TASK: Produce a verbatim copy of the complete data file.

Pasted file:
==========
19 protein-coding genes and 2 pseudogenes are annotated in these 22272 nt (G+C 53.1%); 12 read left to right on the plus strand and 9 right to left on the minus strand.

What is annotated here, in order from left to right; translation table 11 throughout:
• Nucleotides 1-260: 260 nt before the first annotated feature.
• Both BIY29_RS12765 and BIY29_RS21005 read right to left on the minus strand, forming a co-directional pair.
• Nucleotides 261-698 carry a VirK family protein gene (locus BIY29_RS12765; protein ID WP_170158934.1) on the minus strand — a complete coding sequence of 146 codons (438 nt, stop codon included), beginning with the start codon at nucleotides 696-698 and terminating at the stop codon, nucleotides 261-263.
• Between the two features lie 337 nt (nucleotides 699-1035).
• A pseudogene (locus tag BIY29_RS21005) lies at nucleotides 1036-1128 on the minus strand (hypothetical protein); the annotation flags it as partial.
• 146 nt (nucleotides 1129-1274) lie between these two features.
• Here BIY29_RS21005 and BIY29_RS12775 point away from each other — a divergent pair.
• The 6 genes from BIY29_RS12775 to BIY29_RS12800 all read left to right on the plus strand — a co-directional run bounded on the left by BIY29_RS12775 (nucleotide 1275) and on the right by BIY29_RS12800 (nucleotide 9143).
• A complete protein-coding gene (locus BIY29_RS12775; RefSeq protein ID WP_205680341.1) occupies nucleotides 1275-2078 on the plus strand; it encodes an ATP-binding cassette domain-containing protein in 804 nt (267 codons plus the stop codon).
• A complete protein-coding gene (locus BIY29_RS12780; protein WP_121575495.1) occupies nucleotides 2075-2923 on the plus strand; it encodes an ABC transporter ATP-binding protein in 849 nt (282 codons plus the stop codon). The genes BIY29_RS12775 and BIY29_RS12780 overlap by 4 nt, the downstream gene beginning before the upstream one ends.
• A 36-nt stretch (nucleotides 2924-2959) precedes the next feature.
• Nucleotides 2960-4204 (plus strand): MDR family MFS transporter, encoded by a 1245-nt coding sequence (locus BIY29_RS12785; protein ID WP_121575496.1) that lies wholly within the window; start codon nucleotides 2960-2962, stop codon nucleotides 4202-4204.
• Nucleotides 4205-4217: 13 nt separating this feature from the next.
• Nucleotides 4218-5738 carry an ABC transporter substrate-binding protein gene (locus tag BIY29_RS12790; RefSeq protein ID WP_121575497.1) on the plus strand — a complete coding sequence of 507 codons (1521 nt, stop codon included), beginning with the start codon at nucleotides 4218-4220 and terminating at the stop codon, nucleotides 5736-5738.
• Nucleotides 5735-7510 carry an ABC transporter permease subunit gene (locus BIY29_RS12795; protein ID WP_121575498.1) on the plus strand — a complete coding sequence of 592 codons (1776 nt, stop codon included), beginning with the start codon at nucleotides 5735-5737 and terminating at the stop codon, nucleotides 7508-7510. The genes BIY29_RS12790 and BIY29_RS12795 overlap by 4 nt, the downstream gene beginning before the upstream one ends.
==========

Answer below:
19 protein-coding genes and 2 pseudogenes are annotated in these 22272 nt (G+C 53.1%); 12 read left to right on the plus strand and 9 right to left on the minus strand.

What is annotated here, in order from left to right; translation table 11 throughout:
• Nucleotides 1-260: 260 nt before the first annotated feature.
• Both BIY29_RS12765 and BIY29_RS21005 read right to left on the minus strand, forming a co-directional pair.
• Nucleotides 261-698 carry a VirK family protein gene (locus BIY29_RS12765; protein ID WP_170158934.1) on the minus strand — a complete coding sequence of 146 codons (438 nt, stop codon included), beginning with the start codon at nucleotides 696-698 and terminating at the stop codon, nucleotides 261-263.
• Between the two features lie 337 nt (nucleotides 699-1035).
• A pseudogene (locus tag BIY29_RS21005) lies at nucleotides 1036-1128 on the minus strand (hypothetical protein); the annotation flags it as partial.
• 146 nt (nucleotides 1129-1274) lie between these two features.
• Here BIY29_RS21005 and BIY29_RS12775 point away from each other — a divergent pair.
• The 6 genes from BIY29_RS12775 to BIY29_RS12800 all read left to right on the plus strand — a co-directional run bounded on the left by BIY29_RS12775 (nucleotide 1275) and on the right by BIY29_RS12800 (nucleotide 9143).
• A complete protein-coding gene (locus BIY29_RS12775; RefSeq protein ID WP_205680341.1) occupies nucleotides 1275-2078 on the plus strand; it encodes an ATP-binding cassette domain-containing protein in 804 nt (267 codons plus the stop codon).
• A complete protein-coding gene (locus BIY29_RS12780; protein WP_121575495.1) occupies nucleotides 2075-2923 on the plus strand; it encodes an ABC transporter ATP-binding protein in 849 nt (282 codons plus the stop codon). The genes BIY29_RS12775 and BIY29_RS12780 overlap by 4 nt, the downstream gene beginning before the upstream one ends.
• A 36-nt stretch (nucleotides 2924-2959) precedes the next feature.
• Nucleotides 2960-4204 (plus strand): MDR family MFS transporter, encoded by a 1245-nt coding sequence (locus BIY29_RS12785; protein ID WP_121575496.1) that lies wholly within the window; start codon nucleotides 2960-2962, stop codon nucleotides 4202-4204.
• Nucleotides 4205-4217: 13 nt separating this feature from the next.
• Nucleotides 4218-5738 carry an ABC transporter substrate-binding protein gene (locus tag BIY29_RS12790; RefSeq protein ID WP_121575497.1) on the plus strand — a complete coding sequence of 507 codons (1521 nt, stop codon included), beginning with the start codon at nucleotides 4218-4220 and terminating at the stop codon, nucleotides 5736-5738.
• Nucleotides 5735-7510 carry an ABC transporter permease subunit gene (locus BIY29_RS12795; protein ID WP_121575498.1) on the plus strand — a complete coding sequence of 592 codons (1776 nt, stop codon included), beginning with the start codon at nucleotides 5735-5737 and terminating at the stop codon, nucleotides 7508-7510. The genes BIY29_RS12790 and BIY29_RS12795 overlap by 4 nt, the downstream gene beginning before the upstream one ends.